Q:What is the catalyst condition in the chemical equation?
Do you want to play on your computer? Trouble ah ~ no you add brackets it ~ word may be able to try ~ I have not studied ~ now look ~
Q:Why the amount of catalyst is too small will make the chemical reaction rate slowed down
Whether the chemical reaction can be carried out according to the change of free energy, but only according to the change of free energy can not determine whether the reaction can be completed, because the chemical reaction is also completed by the reaction of the energy barrier, that is, if the reaction energy barrier is high, To provide some energy, across the barrier, to complete the reaction. The energy barrier is called activation energy. And the role of the catalyst is to reduce the activation energy, so that in a relatively harsh environment, chemical reaction occurs.
Q:What is the difference between a catalyst and an inducer in a chemical reaction?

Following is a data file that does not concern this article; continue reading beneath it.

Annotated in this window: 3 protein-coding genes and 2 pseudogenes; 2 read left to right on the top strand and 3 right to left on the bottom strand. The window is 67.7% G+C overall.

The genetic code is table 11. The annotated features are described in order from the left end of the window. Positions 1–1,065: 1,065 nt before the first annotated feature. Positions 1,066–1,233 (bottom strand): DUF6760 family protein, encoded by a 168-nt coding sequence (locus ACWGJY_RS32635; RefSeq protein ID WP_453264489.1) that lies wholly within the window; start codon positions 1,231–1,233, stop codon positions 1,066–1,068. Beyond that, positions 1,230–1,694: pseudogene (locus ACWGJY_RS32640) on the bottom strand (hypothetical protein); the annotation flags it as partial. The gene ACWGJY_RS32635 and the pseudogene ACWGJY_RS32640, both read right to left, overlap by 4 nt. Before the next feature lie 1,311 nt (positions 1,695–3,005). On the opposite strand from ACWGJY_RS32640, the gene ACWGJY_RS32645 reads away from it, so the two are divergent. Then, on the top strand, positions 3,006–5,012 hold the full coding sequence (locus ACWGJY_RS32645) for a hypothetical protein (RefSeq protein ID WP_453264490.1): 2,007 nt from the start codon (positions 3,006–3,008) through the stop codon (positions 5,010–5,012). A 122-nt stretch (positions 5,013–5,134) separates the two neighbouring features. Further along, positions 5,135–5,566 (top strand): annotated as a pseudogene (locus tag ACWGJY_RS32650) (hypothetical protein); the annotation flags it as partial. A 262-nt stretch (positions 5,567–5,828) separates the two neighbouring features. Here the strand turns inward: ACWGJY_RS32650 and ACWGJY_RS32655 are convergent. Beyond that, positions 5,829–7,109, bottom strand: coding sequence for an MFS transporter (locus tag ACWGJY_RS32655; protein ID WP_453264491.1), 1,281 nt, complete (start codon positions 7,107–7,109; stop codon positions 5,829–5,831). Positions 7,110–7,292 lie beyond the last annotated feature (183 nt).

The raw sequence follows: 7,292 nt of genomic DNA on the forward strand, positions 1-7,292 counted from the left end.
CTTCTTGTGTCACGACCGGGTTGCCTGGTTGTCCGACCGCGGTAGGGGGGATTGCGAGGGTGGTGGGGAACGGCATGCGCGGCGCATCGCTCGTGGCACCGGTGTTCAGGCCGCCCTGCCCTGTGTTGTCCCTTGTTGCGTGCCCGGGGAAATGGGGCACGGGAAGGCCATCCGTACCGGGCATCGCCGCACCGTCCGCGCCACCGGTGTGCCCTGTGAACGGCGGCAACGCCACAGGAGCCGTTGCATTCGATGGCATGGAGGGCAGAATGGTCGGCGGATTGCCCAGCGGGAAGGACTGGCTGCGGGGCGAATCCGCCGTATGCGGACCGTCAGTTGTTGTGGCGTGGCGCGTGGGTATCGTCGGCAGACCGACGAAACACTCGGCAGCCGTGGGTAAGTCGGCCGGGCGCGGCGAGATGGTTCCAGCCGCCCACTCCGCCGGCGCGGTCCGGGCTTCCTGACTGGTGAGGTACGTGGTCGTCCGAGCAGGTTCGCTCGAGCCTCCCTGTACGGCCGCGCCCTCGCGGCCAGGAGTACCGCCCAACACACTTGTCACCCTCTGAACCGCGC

The catalyst does not participate in the reaction, but only the carrier of the reaction; the inducer will participate in the reaction
Q:Can a catalyst be present in the rate equation?
Yes, a catalyst can be included in a rate law. That's because, most reactions occur in a series of step and the rate is based on the rate determining step, which is the slowest step. A catalyst may be a reactant in the rate determining step, and a product in a subsequent step. Therefore, the catalyst is not included in the overall reaction. But a catalyst need not always be in the rate law. The rate law is usually based on the rate determining step. ========== Follow up =========== In the free response questions on the AP chemistry exam there has been at least one case where a rate law included a catalyst( 2002D). Brown and LeMay always include at least one in their examples, and I always cover this situation when I teach rate laws and mechanisms in AP chemistry. Here is one comment: Other examples of species not in the balanced reaction occurring in the rate law would include catalysis, where a catalyst does not normally appear in the balanced reaction but does appear in the rate law. www.chem.arizona.edu/~salzmanr/48... Consider this generalized reaction which is catalyzed by M A + B --C A + M --Q ... slow Q + B --C ... fast M is the catalyst, and Q is the intermediate. The slow, or rate determining step, depends only on the concentrations of A and M, the catalyst. So even though the overall reaction does not include, M, the rate law does. Rate = k[A][M]